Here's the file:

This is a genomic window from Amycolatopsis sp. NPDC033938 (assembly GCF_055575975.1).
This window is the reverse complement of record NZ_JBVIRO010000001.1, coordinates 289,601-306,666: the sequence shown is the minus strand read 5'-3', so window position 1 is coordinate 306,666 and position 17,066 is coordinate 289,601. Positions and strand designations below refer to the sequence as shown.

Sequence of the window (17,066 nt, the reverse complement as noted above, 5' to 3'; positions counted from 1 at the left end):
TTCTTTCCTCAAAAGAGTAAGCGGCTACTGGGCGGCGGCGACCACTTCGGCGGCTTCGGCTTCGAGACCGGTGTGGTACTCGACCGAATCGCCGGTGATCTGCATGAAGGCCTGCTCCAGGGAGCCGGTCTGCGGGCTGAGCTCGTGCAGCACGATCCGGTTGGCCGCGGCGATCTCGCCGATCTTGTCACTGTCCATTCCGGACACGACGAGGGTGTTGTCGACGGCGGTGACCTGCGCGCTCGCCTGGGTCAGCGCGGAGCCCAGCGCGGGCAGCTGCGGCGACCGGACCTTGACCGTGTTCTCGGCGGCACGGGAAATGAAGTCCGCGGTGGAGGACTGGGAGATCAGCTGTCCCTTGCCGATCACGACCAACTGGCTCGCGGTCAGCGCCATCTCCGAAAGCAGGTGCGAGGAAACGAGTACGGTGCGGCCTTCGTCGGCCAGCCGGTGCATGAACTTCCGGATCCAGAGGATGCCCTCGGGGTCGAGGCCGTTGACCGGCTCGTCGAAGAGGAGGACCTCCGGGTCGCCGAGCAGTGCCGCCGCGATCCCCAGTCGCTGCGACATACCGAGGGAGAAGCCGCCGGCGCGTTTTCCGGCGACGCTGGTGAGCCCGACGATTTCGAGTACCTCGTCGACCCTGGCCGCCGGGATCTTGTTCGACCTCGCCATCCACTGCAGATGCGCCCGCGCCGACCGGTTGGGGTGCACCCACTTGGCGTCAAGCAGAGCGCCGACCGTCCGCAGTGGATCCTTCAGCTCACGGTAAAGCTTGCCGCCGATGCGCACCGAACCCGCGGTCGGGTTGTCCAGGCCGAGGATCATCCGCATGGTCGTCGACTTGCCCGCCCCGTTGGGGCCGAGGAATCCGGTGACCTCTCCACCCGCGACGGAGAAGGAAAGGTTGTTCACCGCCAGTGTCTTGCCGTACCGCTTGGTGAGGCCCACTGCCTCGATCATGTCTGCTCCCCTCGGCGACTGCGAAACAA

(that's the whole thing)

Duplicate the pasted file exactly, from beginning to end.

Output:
This is a genomic window from Amycolatopsis sp. NPDC033938 (assembly GCF_055575975.1).
This window is the reverse complement of record NZ_JBVIRO010000001.1, coordinates 289,601-306,666: the sequence shown is the minus strand read 5'-3', so window position 1 is coordinate 306,666 and position 17,066 is coordinate 289,601. Positions and strand designations below refer to the sequence as shown.

Sequence of the window (17,066 nt, the reverse complement as noted above, 5' to 3'; positions counted from 1 at the left end):
TTCTTTCCTCAAAAGAGTAAGCGGCTACTGGGCGGCGGCGACCACTTCGGCGGCTTCGGCTTCGAGACCGGTGTGGTACTCGACCGAATCGCCGGTGATCTGCATGAAGGCCTGCTCCAGGGAGCCGGTCTGCGGGCTGAGCTCGTGCAGCACGATCCGGTTGGCCGCGGCGATCTCGCCGATCTTGTCACTGTCCATTCCGGACACGACGAGGGTGTTGTCGACGGCGGTGACCTGCGCGCTCGCCTGGGTCAGCGCGGAGCCCAGCGCGGGCAGCTGCGGCGACCGGACCTTGACCGTGTTCTCGGCGGCACGGGAAATGAAGTCCGCGGTGGAGGACTGGGAGATCAGCTGTCCCTTGCCGATCACGACCAACTGGCTCGCGGTCAGCGCCATCTCCGAAAGCAGGTGCGAGGAAACGAGTACGGTGCGGCCTTCGTCGGCCAGCCGGTGCATGAACTTCCGGATCCAGAGGATGCCCTCGGGGTCGAGGCCGTTGACCGGCTCGTCGAAGAGGAGGACCTCCGGGTCGCCGAGCAGTGCCGCCGCGATCCCCAGTCGCTGCGACATACCGAGGGAGAAGCCGCCGGCGCGTTTTCCGGCGACGCTGGTGAGCCCGACGATTTCGAGTACCTCGTCGACCCTGGCCGCCGGGATCTTGTTCGACCTCGCCATCCACTGCAGATGCGCCCGCGCCGACCGGTTGGGGTGCACCCACTTGGCGTCAAGCAGAGCGCCGACCGTCCGCAGTGGATCCTTCAGCTCACGGTAAAGCTTGCCGCCGATGCGCACCGAACCCGCGGTCGGGTTGTCCAGGCCGAGGATCATCCGCATGGTCGTCGACTTGCCCGCCCCGTTGGGGCCGAGGAATCCGGTGACCTCTCCACCCGCGACGGAGAAGGAAAGGTTGTTCACCGCCAGTGTCTTGCCGTACCGCTTGGTGAGGCCCACTGCCTCGATCATGTCTGCTCCCCTCGGCGACTGCGAAACAA